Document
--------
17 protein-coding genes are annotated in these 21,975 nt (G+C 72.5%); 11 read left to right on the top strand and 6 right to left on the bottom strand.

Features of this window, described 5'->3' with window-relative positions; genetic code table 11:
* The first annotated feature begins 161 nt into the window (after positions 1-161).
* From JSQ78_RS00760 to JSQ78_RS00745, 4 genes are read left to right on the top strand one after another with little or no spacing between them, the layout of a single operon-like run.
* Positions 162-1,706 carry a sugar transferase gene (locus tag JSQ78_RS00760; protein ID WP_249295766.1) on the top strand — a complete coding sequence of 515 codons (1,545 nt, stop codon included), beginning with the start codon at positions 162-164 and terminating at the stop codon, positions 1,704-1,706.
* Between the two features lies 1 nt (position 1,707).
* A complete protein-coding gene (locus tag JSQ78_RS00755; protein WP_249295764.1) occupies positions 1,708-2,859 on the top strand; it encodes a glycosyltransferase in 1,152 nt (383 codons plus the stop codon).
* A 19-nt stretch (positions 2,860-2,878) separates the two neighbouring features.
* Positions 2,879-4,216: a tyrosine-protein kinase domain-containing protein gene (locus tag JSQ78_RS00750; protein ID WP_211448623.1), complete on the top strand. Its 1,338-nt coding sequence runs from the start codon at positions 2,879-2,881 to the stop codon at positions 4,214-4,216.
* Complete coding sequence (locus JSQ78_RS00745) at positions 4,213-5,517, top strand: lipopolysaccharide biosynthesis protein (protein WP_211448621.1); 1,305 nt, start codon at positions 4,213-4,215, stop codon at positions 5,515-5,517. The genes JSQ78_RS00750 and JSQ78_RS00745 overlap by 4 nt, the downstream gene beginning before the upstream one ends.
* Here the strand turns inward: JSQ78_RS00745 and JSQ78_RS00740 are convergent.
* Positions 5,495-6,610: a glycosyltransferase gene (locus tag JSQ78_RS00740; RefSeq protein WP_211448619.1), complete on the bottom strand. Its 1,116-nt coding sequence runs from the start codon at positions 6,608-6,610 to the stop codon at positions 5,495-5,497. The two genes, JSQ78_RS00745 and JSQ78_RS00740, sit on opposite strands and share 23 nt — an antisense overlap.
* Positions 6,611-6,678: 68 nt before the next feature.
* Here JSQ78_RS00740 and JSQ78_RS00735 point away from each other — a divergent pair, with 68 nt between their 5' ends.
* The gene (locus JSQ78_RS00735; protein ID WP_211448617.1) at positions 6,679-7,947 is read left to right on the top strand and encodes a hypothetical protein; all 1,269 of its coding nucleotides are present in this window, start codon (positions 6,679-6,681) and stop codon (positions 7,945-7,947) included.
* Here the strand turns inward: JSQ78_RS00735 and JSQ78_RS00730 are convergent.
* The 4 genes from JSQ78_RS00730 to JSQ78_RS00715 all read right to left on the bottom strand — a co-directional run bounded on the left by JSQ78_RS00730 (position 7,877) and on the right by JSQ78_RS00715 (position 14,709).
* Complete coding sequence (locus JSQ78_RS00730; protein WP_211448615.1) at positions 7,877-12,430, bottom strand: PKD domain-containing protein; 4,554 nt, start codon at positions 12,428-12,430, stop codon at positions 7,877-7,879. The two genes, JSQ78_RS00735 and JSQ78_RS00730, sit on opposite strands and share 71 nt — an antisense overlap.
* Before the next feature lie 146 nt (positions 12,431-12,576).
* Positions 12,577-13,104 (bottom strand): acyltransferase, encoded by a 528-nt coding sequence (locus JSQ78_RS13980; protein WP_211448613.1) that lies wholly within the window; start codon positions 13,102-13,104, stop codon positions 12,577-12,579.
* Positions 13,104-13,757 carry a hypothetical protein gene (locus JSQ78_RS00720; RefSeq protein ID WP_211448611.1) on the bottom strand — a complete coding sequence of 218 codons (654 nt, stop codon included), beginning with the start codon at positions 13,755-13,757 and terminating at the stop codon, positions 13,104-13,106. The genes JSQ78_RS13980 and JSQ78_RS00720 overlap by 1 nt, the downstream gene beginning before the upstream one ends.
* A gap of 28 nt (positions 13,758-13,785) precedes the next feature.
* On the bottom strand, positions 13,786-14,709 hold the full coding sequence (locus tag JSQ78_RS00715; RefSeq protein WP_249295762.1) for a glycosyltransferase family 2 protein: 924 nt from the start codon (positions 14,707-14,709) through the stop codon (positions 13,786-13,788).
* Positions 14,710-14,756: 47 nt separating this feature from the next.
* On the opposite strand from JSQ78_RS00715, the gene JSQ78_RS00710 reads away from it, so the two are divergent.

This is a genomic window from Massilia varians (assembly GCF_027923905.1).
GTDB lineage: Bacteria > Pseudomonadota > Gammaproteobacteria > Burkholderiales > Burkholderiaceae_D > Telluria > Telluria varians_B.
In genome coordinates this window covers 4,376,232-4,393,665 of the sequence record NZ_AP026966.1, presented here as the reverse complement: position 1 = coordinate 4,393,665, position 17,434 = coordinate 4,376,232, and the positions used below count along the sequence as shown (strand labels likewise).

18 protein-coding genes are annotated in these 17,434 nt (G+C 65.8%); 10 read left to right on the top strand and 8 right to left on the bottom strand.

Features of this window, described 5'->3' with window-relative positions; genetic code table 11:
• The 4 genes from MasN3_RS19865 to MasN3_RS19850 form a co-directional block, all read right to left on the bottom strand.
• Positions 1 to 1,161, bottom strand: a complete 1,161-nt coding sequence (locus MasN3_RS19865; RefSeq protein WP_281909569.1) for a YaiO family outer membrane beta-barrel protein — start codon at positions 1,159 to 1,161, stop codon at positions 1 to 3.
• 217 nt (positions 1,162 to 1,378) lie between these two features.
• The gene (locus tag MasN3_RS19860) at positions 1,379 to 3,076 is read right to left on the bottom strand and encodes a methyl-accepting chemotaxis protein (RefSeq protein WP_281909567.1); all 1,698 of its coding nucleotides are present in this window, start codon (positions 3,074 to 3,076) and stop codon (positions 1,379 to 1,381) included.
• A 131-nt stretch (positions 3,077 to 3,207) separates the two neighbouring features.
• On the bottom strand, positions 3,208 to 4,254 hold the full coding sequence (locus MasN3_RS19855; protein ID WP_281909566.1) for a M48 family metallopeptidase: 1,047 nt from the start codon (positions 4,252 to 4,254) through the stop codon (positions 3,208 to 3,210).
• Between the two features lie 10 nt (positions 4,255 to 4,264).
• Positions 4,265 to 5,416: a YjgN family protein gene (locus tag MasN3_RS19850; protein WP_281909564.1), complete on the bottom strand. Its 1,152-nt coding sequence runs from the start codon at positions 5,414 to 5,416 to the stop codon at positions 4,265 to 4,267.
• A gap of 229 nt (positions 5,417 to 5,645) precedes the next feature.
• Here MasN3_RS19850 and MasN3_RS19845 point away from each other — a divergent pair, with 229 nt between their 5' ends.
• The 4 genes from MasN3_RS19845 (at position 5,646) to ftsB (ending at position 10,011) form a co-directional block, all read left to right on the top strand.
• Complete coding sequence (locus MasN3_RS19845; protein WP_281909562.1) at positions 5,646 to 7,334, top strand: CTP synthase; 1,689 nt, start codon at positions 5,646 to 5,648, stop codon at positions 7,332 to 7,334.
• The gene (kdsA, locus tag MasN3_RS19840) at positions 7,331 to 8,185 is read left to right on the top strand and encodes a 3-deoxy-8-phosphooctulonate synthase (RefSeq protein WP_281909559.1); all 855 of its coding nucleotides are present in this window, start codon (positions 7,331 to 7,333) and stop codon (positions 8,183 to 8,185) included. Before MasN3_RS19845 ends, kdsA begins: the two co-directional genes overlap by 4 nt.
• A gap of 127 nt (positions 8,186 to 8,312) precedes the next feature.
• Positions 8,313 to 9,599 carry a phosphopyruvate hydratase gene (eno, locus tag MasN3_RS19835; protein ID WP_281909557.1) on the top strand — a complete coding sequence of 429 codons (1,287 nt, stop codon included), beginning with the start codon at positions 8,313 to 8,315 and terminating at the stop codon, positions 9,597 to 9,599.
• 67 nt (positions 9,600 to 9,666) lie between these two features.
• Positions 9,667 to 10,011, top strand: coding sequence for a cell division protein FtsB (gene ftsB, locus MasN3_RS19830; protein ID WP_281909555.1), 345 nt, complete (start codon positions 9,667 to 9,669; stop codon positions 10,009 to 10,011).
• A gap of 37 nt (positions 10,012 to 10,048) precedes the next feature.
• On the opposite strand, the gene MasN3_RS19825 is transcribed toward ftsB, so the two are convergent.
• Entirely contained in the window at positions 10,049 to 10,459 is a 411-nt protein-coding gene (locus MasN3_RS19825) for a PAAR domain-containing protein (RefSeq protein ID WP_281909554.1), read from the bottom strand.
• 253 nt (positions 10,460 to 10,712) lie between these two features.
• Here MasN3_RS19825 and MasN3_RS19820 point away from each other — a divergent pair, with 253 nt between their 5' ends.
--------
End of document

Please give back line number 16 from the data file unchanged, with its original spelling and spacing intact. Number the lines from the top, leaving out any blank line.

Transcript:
* Here the strand turns inward: JSQ78_RS00735 and JSQ78_RS00730 are convergent.